SAN JOSE, Calif. (Legal Newsline) - A California judge issued his final statement of decision against a group of former lead paint manufacturers Tuesday, raising the cost of a required abatement fund by $50 million.
The final decision comes days after the five defendants in the case -- NL Industries Inc., ConAgra Grocery Products Company, The Sherwin-Williams Company, Atlantic Richfield Company and DuPont -- filed objections to Santa Clara Superior Court Judge James Kleinberg's Dec. 16 proposed statement of decision.
Originally, the judge ordered NL Industries, ConAgra and Sherwin-Williams to pay $1.1 billion to replace or maintain lead paint in millions of homes in California. Atlantic Richfield and DuPont were dismissed from the lawsuit.
In his updated, 111-page final decision, Kleinberg ordered the three companies to pay out $1.15 billion.
Click here to read the full decision.
"Basically, he re-did a calculation that changed the amount of money it would cost to do the lead abatement, adding another $50 million," explained Fidelma Fitzpatrick, a Motley Rice attorney and who served as lead counsel for the 10 cities and counties during the six-week trial this fall.
The lawsuit was brought by Alameda County, Los Angeles County, Monterey County, San Mateo County, Santa Clara County, Solano County, Ventura County and the cities of Oakland, San Diego and San Francisco.
The federal government banned lead-based paints in the United States in 1978, but the plaintiffs argued that the paint remains in millions of homes and is the primary source of childhood lead poisoning today and that the only remedy for this public nuisance is abatement.
Last week, the defendants, including Atlantic Richfield and DuPont, filed their objections to the judge's tentative ruling.
Bonnie Campbell, a former Iowa attorney general and spokeswoman for NL Industries, ConAgra and Sherwin-Williams, said the defendants plan to appeal Kleinberg's final decision.
She said it "flies in the face of every local, state and federal policy recommendation and regulation" regarding lead-based paint.
"The ruling declares that there is no safe lead level, but fails to recognize common sources of lead not from paint in parks, playgrounds, streets, water and air," Campbell said in a statement Wednesday.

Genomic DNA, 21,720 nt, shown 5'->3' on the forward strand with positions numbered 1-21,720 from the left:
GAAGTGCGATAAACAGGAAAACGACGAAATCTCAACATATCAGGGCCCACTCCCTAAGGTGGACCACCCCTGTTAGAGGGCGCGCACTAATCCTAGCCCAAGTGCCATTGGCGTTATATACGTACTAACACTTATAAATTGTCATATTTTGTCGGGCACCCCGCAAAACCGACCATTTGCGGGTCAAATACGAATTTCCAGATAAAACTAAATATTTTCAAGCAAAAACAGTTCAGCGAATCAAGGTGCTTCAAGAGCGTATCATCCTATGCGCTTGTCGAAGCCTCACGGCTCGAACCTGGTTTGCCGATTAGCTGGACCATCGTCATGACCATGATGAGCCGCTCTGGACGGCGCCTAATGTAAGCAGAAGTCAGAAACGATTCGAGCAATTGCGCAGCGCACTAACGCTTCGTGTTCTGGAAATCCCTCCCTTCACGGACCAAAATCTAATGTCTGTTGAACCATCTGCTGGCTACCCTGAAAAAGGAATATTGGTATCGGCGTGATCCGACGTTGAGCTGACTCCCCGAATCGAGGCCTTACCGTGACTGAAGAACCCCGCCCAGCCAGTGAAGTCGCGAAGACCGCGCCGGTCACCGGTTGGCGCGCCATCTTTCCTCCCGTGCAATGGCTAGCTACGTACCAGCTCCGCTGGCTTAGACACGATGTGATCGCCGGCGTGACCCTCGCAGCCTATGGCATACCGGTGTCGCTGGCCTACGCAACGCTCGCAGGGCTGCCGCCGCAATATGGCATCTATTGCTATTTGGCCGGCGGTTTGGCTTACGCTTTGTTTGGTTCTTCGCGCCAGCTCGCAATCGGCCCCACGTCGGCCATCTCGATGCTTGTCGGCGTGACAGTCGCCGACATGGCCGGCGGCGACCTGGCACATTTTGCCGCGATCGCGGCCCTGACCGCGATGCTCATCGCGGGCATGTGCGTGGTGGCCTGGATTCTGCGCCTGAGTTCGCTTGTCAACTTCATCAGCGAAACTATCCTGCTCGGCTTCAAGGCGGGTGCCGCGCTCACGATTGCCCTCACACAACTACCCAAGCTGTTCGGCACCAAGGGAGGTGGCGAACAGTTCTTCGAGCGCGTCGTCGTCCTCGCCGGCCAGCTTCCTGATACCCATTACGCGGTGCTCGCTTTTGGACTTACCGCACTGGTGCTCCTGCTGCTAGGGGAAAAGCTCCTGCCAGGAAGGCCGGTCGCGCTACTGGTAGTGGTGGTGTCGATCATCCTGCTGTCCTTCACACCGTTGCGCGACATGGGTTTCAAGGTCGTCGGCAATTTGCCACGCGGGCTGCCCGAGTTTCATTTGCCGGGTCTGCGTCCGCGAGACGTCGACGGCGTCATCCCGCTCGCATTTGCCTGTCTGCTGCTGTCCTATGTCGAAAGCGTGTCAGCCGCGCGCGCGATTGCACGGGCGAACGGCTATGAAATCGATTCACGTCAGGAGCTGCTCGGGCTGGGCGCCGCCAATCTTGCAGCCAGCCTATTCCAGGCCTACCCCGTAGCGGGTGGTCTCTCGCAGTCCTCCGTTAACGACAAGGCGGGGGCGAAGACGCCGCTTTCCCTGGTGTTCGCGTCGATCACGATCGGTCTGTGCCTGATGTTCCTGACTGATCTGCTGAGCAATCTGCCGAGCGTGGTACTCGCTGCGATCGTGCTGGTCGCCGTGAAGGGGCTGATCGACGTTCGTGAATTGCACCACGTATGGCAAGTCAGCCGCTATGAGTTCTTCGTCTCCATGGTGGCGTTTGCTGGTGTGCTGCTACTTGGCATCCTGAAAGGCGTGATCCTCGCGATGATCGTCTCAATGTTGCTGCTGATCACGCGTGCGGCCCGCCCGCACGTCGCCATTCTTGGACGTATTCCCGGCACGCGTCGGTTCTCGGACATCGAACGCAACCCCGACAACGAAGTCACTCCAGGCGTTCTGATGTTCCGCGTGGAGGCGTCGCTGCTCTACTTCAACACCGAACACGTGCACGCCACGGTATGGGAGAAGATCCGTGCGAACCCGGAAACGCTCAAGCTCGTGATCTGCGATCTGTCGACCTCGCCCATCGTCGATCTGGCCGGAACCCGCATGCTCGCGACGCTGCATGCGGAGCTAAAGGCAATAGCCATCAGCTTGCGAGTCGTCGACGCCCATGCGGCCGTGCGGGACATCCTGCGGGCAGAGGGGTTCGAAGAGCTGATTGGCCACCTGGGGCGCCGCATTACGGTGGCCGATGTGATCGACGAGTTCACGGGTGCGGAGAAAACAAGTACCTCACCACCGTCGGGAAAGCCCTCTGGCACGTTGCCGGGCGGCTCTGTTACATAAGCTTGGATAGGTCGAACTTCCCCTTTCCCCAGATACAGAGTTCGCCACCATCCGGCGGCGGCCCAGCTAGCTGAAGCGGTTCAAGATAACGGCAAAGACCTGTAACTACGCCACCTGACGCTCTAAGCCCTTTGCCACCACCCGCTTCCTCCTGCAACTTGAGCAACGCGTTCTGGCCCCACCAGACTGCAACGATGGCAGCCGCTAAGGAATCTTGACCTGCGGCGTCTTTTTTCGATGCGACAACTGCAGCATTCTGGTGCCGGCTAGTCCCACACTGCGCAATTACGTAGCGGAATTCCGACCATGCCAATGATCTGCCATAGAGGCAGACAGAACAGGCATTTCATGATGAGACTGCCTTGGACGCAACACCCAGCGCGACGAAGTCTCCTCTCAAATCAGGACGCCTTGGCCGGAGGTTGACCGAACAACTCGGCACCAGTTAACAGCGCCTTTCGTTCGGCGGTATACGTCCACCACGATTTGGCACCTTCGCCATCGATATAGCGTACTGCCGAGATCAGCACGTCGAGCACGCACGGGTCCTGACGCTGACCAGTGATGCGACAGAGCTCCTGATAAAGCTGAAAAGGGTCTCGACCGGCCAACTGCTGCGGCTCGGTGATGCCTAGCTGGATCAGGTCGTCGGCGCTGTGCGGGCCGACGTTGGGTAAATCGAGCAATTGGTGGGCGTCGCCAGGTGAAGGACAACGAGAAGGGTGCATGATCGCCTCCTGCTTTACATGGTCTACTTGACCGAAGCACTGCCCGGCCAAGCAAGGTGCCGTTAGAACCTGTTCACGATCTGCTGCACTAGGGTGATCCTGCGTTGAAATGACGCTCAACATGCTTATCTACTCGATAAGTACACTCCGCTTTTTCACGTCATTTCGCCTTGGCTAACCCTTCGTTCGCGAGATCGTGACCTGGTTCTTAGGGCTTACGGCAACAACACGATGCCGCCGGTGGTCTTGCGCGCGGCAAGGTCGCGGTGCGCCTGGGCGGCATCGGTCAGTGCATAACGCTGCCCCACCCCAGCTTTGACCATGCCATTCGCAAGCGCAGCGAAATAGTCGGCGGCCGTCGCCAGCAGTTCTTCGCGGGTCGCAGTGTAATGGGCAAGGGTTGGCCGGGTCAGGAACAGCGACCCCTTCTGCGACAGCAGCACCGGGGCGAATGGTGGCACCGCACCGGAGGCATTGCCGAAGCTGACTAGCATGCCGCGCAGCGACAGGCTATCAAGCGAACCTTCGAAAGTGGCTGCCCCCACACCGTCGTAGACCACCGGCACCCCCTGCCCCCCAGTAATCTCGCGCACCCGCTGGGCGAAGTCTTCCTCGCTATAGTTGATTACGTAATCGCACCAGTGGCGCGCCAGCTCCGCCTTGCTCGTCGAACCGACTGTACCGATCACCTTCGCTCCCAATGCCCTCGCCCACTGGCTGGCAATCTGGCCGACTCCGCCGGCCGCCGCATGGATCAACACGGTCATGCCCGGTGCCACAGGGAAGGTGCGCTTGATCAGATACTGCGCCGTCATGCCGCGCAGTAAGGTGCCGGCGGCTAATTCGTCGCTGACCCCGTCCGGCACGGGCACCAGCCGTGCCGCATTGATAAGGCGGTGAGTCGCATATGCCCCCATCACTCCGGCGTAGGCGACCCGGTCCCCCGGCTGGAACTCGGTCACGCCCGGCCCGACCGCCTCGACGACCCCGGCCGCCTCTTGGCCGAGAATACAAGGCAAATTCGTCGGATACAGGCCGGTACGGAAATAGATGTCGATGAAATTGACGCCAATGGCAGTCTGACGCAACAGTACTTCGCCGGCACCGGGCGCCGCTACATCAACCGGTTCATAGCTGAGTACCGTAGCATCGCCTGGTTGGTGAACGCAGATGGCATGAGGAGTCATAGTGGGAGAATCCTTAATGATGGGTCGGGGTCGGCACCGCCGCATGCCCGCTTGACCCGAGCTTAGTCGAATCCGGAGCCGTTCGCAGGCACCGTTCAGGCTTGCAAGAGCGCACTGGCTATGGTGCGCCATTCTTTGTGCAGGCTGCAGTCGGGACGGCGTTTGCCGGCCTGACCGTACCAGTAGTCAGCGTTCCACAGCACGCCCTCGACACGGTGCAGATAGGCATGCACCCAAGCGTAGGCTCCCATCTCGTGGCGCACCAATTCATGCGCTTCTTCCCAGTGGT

"This ruling is judicial overreach that improperly takes over the role of the legislature. It creates a massive new public works project that rewards landlords who do not comply with the law. It also fails to consider the many adverse impacts on California's housing market, and it potentially causes more harm than good to children.
"The decision is wrong on the facts and wrong on the law. It is a bad model that courts across the country have rejected time and again."
Fitzpatrick is not surprised by the defendants' response.
"I think what's going to happen is they're going to drag this thing out for as long as possible," she said.
Instead of creating more litigation, Fitzpatrick said the companies should come to grips with the fact they're going to be held liable and "start coming to the table."
"I would certainly hope (they would settle)," she said. "I think it's the responsible thing to do. But, of course, I don't expect them to."
Settling definitely is not an option, the companies said.
"We don't have any intention of settling this matter when we believe we have very strong grounds for our objections, as well as any appeal," said Tony Dias, an attorney for Jones Day and who represents Sherwin-Williams.
"I think I can say the same for the other companies," she said Tuesday, ahead of Kleinberg's final decision. "I've never heard any suggestion of settling, and with good reason. We believe, absolutely, that the judge's decision is wrong on California law and the facts of the case.
"It's important to take a stand when you know you're right, and we believe strongly that we will prevail in the end."
Campbell noted that in the 25 years of litigation against the companies, they have prevailed each time. On this particular claim of public nuisance, the companies have prevailed in seven other jurisdictions, she said.
"I think that's important to note," she said. "You don't settle when you have a very significant issue at stake."
Fitzpatrick feels just as strongly about her own clients.
"It's certainly a gamble for us," she said of the 13-year fight. "But we stick with it because we have a commitment to these children, these clients. We're trying to do the right thing."
More than likely, the defendants will file motions for a new trial with Kleinberg. Fitzpatrick said she doesn't expect they'll be successful.
After that, the next step is California's Sixth District Court of Appeal.
From Legal Newsline: Reach Jessica Karmasek by email at email@example.com.